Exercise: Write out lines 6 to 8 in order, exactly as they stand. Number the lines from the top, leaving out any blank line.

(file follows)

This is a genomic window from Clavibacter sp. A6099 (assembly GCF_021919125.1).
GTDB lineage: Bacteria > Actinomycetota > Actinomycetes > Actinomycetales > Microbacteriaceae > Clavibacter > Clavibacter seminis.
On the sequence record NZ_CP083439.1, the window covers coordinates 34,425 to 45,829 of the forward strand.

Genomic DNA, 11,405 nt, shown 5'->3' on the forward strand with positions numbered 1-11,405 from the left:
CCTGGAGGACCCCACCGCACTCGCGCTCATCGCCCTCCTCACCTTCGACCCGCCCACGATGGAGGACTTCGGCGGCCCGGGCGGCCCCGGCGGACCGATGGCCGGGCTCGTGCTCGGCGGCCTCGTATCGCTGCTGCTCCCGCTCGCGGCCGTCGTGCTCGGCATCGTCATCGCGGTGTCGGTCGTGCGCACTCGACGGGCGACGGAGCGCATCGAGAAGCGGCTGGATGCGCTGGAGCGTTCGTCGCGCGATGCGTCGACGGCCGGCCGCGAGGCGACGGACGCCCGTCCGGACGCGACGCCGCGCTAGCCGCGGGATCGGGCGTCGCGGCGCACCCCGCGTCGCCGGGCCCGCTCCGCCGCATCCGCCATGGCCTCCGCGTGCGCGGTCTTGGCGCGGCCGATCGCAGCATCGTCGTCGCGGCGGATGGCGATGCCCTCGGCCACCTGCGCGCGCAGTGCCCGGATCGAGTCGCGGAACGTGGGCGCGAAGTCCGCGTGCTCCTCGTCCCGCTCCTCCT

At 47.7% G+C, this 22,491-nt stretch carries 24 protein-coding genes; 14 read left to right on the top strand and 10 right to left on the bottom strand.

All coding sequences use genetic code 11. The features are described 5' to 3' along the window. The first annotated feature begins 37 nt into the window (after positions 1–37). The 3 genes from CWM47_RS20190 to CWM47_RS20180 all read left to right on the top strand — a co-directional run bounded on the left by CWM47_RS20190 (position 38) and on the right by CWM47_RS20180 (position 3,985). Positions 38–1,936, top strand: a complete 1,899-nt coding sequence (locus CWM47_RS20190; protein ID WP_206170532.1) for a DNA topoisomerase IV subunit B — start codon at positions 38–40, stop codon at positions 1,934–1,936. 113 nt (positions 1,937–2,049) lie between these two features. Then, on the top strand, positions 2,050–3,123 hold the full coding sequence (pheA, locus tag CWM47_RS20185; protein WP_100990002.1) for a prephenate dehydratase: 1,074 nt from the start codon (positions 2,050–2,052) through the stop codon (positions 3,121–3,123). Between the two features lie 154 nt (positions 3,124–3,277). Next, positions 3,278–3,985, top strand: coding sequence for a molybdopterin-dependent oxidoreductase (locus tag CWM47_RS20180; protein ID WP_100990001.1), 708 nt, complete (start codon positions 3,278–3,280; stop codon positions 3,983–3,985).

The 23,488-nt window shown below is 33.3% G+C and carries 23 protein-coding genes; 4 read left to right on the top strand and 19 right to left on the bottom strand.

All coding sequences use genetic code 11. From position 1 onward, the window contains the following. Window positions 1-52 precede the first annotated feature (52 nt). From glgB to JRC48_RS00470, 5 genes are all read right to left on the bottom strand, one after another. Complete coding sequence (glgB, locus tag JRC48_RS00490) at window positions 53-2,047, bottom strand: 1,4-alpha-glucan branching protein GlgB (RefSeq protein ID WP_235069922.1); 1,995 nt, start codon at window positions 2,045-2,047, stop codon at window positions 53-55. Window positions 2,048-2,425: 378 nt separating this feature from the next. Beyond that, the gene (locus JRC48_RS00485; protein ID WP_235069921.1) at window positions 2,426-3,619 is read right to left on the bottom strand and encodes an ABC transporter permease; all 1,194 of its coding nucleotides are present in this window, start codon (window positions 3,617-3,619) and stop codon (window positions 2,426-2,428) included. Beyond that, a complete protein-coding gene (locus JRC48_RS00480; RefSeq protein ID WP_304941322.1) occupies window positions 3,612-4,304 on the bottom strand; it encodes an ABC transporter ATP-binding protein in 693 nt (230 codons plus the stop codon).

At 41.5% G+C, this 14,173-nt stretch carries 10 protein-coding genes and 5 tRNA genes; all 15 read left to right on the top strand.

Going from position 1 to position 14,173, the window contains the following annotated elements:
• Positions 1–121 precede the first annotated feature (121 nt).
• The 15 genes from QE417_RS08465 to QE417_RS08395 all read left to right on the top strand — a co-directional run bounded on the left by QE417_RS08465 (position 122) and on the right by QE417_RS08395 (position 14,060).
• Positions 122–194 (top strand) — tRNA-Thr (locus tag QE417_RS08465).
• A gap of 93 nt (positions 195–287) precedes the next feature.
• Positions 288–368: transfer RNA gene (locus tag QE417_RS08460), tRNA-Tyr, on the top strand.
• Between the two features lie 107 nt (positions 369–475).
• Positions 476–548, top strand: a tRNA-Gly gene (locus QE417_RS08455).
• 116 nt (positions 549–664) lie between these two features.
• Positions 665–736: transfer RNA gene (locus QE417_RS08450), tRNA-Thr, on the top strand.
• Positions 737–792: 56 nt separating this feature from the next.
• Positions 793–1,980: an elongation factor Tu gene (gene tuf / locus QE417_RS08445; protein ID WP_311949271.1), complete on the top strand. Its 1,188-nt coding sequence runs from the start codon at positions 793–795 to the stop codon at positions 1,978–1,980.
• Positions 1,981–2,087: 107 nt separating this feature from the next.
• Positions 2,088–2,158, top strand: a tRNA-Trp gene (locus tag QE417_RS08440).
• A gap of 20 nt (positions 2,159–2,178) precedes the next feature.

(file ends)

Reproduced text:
At 47.7% G+C, this 22,491-nt stretch carries 24 protein-coding genes; 14 read left to right on the top strand and 10 right to left on the bottom strand.

All coding sequences use genetic code 11. The features are described 5' to 3' along the window. The first annotated feature begins 37 nt into the window (after positions 1–37). The 3 genes from CWM47_RS20190 to CWM47_RS20180 all read left to right on the top strand — a co-directional run bounded on the left by CWM47_RS20190 (position 38) and on the right by CWM47_RS20180 (position 3,985). Positions 38–1,936, top strand: a complete 1,899-nt coding sequence (locus CWM47_RS20190; protein ID WP_206170532.1) for a DNA topoisomerase IV subunit B — start codon at positions 38–40, stop codon at positions 1,934–1,936. 113 nt (positions 1,937–2,049) lie between these two features. Then, on the top strand, positions 2,050–3,123 hold the full coding sequence (pheA, locus tag CWM47_RS20185; protein WP_100990002.1) for a prephenate dehydratase: 1,074 nt from the start codon (positions 2,050–2,052) through the stop codon (positions 3,121–3,123). Between the two features lie 154 nt (positions 3,124–3,277). Next, positions 3,278–3,985, top strand: coding sequence for a molybdopterin-dependent oxidoreductase (locus tag CWM47_RS20180; protein ID WP_100990001.1), 708 nt, complete (start codon positions 3,278–3,280; stop codon positions 3,983–3,985).

The 23,488-nt window shown below is 33.3% G+C and carries 23 protein-coding genes; 4 read left to right on the top strand and 19 right to left on the bottom strand.